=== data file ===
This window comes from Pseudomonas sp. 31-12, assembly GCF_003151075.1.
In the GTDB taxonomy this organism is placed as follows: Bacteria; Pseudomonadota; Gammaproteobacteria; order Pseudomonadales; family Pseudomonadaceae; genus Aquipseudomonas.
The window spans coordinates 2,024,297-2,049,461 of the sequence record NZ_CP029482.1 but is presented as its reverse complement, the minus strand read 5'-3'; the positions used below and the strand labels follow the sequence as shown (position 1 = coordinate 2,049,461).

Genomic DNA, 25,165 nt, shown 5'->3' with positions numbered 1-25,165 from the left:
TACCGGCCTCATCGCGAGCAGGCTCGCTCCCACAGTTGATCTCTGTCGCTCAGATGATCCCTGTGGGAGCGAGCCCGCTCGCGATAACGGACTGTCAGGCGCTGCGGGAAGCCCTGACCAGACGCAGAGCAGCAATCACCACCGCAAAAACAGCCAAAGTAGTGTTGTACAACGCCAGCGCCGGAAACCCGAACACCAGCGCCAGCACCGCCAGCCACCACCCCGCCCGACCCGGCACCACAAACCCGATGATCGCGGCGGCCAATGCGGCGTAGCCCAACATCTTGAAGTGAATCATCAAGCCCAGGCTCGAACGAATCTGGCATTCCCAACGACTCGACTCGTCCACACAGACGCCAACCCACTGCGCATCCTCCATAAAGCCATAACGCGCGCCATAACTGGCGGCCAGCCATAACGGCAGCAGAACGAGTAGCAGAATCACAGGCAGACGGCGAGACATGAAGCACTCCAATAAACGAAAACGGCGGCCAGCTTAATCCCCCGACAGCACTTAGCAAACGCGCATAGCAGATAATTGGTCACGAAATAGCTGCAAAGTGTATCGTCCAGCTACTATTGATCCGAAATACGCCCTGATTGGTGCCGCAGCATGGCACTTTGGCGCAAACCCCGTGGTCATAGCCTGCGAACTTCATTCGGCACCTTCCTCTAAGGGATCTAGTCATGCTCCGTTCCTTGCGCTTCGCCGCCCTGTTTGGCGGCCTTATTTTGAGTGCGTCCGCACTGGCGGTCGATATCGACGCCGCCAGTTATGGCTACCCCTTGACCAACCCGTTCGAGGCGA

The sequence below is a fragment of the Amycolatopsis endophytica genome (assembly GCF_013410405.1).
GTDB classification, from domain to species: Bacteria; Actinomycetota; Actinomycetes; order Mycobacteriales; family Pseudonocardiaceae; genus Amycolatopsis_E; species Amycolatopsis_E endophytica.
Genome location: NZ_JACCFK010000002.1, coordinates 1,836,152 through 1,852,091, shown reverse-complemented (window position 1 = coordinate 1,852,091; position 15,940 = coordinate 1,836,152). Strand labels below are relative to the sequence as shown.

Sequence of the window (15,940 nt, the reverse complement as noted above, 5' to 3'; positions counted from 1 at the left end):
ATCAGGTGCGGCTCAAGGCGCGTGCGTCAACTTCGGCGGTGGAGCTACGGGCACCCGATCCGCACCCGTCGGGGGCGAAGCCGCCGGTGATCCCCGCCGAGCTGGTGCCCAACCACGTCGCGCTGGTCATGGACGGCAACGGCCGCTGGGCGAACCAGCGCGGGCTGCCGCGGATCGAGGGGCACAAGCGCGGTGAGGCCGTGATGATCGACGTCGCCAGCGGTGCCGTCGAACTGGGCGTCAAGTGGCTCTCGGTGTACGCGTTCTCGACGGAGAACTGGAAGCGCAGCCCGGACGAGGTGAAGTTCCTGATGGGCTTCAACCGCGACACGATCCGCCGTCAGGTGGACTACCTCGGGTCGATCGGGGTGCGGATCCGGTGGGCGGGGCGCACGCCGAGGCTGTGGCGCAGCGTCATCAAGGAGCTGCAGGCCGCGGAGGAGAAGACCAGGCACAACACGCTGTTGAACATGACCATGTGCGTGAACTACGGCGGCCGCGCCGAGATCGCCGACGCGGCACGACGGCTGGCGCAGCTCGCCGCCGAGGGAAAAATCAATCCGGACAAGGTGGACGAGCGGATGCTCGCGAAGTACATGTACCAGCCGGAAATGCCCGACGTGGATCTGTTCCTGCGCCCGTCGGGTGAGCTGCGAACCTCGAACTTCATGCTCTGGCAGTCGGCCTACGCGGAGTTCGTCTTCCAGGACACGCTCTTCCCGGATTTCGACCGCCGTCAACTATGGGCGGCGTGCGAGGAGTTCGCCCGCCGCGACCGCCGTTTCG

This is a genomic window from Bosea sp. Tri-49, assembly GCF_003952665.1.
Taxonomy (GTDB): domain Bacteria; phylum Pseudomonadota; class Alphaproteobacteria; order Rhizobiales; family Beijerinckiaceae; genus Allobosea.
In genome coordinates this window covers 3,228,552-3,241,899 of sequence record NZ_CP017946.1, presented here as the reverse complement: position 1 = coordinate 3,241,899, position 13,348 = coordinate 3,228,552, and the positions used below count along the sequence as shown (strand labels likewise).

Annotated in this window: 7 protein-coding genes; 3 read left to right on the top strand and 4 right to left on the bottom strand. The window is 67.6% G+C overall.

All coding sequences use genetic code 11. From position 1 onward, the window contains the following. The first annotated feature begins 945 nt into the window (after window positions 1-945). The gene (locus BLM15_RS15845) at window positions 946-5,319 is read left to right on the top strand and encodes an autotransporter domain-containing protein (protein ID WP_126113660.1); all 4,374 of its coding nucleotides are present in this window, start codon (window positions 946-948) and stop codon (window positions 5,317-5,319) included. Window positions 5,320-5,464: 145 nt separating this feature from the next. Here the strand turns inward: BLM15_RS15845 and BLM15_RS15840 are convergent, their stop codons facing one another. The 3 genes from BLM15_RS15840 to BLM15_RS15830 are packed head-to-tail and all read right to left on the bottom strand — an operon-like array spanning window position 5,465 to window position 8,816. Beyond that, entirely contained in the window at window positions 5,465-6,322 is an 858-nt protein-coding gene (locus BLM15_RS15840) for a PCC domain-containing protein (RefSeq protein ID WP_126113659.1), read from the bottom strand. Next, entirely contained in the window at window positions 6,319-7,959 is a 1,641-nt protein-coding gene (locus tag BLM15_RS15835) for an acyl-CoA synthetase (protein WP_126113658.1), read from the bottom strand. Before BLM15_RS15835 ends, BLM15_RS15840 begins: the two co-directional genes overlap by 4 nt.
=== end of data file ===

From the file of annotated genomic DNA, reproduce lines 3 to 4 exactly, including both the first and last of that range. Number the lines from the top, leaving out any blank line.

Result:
The window spans coordinates 2,024,297-2,049,461 of the sequence record NZ_CP029482.1 but is presented as its reverse complement, the minus strand read 5'-3'; the positions used below and the strand labels follow the sequence as shown (position 1 = coordinate 2,049,461).

Genomic DNA, 25,165 nt, shown 5'->3' with positions numbered 1-25,165 from the left: